When we said to each other some time ago that we would leave traveling through Europe for the time we are getting old, we hadn’t expected that that time would arrive so soon. But with the world still in the grip of the Corona pandemic, making long distance adventure travel not only complex, but also a little too adventurous, we are necessarily focusing on European destinations. Not that there is anything wrong with that: we did enjoy our month-long exploration of the Northern half of Italy last year, and we equally liked the trip to the Czech Republic.
This year’s target is a continuation of the latter journey, and will take in Slovakia and Hungary, not only geographically, but also historically in the heart of Europe. We’ll drive to Bratislava, from where we slowly move eastwards, through picturesque villages and the Tata Ranges – Slovakia’s preeminent mountains -, to the old towns of Levoca and Kosice. From here we cross into Hungary to the famous wine area of Tokaj, which is also the base for exploring the villages in the Zemplin Hills and the Erdohat, towards the Ukrainian border. From where we make our way back again, westwards via the puszta – the Hungarian Great Plains – to Budapest and, in a convoluted way, to Vienna. I know, that’s Austria, but so close…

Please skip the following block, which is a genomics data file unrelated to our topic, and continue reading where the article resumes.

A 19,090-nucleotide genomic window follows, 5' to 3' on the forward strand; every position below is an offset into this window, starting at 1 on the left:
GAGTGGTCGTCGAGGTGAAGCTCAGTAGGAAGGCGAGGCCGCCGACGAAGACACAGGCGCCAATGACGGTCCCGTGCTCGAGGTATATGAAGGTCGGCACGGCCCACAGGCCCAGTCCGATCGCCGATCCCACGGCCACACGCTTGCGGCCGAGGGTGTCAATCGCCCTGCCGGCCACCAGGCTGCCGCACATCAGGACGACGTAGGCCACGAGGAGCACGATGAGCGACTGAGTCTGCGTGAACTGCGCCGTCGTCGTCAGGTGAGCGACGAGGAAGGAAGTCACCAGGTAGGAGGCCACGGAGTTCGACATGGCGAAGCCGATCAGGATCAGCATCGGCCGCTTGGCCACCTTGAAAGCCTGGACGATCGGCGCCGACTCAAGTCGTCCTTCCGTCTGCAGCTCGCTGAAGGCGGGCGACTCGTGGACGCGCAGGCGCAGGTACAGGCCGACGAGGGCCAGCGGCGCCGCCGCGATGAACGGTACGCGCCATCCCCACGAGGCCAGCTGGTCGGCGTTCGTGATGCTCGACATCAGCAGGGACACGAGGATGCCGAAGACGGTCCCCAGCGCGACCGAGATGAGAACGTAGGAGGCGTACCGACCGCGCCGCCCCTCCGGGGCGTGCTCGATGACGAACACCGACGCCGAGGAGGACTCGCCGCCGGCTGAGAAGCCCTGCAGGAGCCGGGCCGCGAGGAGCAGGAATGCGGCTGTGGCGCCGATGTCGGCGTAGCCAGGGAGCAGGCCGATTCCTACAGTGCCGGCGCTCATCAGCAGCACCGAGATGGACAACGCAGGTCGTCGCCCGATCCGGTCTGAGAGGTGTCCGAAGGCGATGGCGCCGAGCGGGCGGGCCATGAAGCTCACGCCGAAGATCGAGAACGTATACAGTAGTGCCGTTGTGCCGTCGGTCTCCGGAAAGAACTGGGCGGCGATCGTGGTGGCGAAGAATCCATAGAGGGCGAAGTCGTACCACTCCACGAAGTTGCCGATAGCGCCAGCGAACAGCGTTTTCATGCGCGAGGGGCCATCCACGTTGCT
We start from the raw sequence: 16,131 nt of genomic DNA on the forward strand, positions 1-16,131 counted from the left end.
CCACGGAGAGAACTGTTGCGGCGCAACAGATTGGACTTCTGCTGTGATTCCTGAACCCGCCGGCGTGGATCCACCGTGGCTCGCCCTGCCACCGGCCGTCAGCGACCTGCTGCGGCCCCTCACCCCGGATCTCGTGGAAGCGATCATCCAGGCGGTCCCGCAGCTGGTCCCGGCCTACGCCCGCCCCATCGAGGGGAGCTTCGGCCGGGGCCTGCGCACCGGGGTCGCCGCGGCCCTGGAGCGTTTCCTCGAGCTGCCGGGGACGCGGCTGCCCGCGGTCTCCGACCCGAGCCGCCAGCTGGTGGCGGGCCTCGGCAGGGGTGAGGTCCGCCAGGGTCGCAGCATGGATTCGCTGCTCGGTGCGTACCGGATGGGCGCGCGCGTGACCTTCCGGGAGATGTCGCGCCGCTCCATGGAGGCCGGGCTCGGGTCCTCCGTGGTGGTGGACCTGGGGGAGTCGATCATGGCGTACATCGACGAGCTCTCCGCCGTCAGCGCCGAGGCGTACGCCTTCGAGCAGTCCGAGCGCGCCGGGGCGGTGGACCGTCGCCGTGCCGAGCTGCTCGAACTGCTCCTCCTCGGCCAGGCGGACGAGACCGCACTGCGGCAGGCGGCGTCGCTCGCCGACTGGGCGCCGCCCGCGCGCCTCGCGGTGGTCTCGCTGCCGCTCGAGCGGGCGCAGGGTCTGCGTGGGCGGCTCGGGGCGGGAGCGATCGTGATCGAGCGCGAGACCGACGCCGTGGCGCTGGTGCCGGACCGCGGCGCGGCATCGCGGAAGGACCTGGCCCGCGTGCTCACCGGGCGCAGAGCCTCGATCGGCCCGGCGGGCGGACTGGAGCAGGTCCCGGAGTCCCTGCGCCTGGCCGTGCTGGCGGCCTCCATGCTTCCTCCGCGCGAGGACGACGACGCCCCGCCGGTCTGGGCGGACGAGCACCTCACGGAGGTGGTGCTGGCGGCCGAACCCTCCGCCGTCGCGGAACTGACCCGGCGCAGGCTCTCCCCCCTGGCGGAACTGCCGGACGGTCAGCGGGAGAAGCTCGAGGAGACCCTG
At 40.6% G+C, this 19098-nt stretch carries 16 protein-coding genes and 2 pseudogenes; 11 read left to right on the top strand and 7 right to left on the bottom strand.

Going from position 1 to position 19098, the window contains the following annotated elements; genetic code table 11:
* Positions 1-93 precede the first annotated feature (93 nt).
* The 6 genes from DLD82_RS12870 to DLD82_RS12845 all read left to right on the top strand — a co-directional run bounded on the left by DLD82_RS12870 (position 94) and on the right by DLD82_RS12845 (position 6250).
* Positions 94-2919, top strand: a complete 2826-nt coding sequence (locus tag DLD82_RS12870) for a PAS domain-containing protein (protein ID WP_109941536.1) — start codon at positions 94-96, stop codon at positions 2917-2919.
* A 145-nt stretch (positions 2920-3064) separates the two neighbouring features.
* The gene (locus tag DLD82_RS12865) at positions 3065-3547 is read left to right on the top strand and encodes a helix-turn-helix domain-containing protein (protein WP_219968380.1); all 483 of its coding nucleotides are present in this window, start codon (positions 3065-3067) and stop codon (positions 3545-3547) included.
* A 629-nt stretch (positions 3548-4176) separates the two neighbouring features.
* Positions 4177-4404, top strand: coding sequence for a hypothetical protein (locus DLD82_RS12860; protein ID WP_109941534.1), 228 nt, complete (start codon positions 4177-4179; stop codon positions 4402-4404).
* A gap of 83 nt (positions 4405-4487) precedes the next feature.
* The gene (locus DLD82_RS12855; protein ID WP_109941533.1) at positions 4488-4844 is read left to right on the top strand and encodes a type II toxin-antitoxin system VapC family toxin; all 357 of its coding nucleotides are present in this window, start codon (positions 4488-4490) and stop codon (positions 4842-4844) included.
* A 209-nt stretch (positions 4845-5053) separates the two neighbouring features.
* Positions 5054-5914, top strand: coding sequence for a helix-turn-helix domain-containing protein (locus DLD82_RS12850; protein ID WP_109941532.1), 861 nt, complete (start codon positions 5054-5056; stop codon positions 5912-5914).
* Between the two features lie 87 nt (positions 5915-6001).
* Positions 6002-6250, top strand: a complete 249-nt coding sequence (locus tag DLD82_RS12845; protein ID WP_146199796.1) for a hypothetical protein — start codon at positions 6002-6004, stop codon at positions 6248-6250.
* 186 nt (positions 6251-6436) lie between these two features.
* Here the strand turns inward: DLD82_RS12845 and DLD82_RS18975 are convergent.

Five weeks, is the plan. Enjoying nature and culture. Recurring themes will be the castles, the churches – from large basilicas to small wooden ones -, and the old cobbled town centres: unlike the Medieval Czech towns the ones in Slovakia and Hungary will be of later, Baroque date. After all, they have suffered much destruction, not just from several Word Wars, but also at the hands of the Ottoman occupation force in the 16th and 17th Century – Hungary may be Central Europe now, but in those days it was the frontier, in permanent stage of war with the Turks to the east.
Habsburg rule, and the Austro-Hungarian empire, has left the area with some fabulous, opulent palaces. Favourable geology has created the conditions for warm water spas and bathhouses, unmatched anywhere else in the world. And climate appears to support a wide variety of grapes, of which a wide variety of wines are being made. Which may need to be tested. And which may need to be used to wash away the food, in which we have somewhat less confidence.
As always, watch this space!
But first: a little history.